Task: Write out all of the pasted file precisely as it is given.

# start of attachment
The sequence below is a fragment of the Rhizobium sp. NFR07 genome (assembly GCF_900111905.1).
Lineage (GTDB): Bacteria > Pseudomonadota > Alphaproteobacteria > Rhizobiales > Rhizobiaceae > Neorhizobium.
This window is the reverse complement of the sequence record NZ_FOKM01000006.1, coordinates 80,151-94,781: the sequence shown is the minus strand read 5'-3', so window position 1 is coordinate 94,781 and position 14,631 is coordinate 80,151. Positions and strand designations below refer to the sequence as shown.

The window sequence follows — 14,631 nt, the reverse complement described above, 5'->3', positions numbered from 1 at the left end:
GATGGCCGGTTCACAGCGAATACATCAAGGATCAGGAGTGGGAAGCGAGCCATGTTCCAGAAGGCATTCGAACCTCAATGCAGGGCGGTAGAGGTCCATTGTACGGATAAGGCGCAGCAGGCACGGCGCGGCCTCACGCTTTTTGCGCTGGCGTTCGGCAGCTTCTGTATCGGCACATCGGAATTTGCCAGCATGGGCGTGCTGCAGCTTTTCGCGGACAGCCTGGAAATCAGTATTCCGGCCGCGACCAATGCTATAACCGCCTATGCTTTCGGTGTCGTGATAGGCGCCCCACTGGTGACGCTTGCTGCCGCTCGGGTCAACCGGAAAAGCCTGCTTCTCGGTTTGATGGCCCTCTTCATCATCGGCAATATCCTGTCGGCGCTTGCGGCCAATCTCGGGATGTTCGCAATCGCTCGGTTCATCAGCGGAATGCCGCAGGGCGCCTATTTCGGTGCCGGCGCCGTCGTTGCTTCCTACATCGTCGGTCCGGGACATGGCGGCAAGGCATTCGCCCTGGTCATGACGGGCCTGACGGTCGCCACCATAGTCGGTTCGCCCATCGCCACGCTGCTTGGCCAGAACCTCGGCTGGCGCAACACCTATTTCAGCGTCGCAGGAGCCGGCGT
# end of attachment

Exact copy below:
The sequence below is a fragment of the Rhizobium sp. NFR07 genome (assembly GCF_900111905.1).
Lineage (GTDB): Bacteria > Pseudomonadota > Alphaproteobacteria > Rhizobiales > Rhizobiaceae > Neorhizobium.
This window is the reverse complement of the sequence record NZ_FOKM01000006.1, coordinates 80,151-94,781: the sequence shown is the minus strand read 5'-3', so window position 1 is coordinate 94,781 and position 14,631 is coordinate 80,151. Positions and strand designations below refer to the sequence as shown.

The window sequence follows — 14,631 nt, the reverse complement described above, 5'->3', positions numbered from 1 at the left end:
GATGGCCGGTTCACAGCGAATACATCAAGGATCAGGAGTGGGAAGCGAGCCATGTTCCAGAAGGCATTCGAACCTCAATGCAGGGCGGTAGAGGTCCATTGTACGGATAAGGCGCAGCAGGCACGGCGCGGCCTCACGCTTTTTGCGCTGGCGTTCGGCAGCTTCTGTATCGGCACATCGGAATTTGCCAGCATGGGCGTGCTGCAGCTTTTCGCGGACAGCCTGGAAATCAGTATTCCGGCCGCGACCAATGCTATAACCGCCTATGCTTTCGGTGTCGTGATAGGCGCCCCACTGGTGACGCTTGCTGCCGCTCGGGTCAACCGGAAAAGCCTGCTTCTCGGTTTGATGGCCCTCTTCATCATCGGCAATATCCTGTCGGCGCTTGCGGCCAATCTCGGGATGTTCGCAATCGCTCGGTTCATCAGCGGAATGCCGCAGGGCGCCTATTTCGGTGCCGGCGCCGTCGTTGCTTCCTACATCGTCGGTCCGGGACATGGCGGCAAGGCATTCGCCCTGGTCATGACGGGCCTGACGGTCGCCACCATAGTCGGTTCGCCCATCGCCACGCTGCTTGGCCAGAACCTCGGCTGGCGCAACACCTATTTCAGCGTCGCAGGAGCCGGCGT